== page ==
Other strong fabrics for autumn/winter 06/07 are blends of cashmere and cotton, of angora, polyamide, or even silk and cashmere. There are also knitting treatments for soft handles; and in sportswear, herringbones and ribbed fabric for trousers evoked the spirit of suiting but with soft handle, whitened aspects and pure cotton compositions.

Somelos Tecidos (P) has created a whole range of checked fabrics on satin grounds. The stripes that compose the checks are made of different weaves, in graduated or blurred colours. The company has also worked on blurry stripes, composed of different weaves.

Classical fabric embellishment
Disrupting traditional weaves, shifting decorations and trying bold new colour combinations all lend an incredible modernity to winter's tried and true classics.

Weisbrod Zurrer AG (CH) has been creative in its jacquards with a warp that is plaid or printed using paper-transfer principles. To enable printing and weaving at the same time the company has invested in two new machines. Innovation is essential to maintaining production in Europe says product manager Flavio Sassi.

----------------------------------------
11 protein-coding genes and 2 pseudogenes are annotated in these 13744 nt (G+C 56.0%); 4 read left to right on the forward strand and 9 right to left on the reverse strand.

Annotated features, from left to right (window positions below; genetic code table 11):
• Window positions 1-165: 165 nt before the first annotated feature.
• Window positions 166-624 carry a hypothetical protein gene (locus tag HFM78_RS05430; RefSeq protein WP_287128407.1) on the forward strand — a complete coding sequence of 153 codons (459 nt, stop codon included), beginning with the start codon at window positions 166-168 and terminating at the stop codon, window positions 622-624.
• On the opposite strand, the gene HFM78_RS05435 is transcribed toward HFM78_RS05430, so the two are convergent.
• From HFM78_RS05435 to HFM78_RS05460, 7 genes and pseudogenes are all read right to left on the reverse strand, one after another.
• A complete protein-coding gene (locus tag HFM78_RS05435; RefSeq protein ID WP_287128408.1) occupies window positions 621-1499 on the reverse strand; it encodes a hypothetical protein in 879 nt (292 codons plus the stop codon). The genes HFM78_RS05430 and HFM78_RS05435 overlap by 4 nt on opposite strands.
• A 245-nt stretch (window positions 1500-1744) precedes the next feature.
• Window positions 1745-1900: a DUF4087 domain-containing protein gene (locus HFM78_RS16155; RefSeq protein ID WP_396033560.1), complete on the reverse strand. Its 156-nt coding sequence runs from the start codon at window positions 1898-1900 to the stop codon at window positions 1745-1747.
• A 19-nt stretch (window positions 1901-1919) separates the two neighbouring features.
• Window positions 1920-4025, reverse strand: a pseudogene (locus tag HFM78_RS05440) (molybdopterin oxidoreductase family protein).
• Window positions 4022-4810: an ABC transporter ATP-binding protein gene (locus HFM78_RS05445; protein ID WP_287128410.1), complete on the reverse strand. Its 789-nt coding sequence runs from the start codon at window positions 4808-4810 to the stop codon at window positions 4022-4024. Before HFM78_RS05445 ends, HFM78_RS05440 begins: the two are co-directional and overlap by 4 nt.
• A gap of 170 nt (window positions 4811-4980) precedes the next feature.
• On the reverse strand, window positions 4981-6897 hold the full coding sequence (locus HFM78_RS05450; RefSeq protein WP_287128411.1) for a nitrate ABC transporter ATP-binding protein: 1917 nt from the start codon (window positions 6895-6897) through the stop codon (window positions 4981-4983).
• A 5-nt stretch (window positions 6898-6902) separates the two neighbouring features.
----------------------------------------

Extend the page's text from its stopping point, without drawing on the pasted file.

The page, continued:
While economic realities are not currently easy, still we can not forget that the final consumer needs to be seduced and feel he is treating himself. Their closets are already full to bursting and now they are looking for something different, original and unique.

Alpha lace (FR) has played on dissonances by using materials that are not usually incorporated into embroidery. For example, heavy gauge wools over-embroidered on fine lace, and woven fabrics such as herringbones and plaids inserted in the mesh for use in outerwear.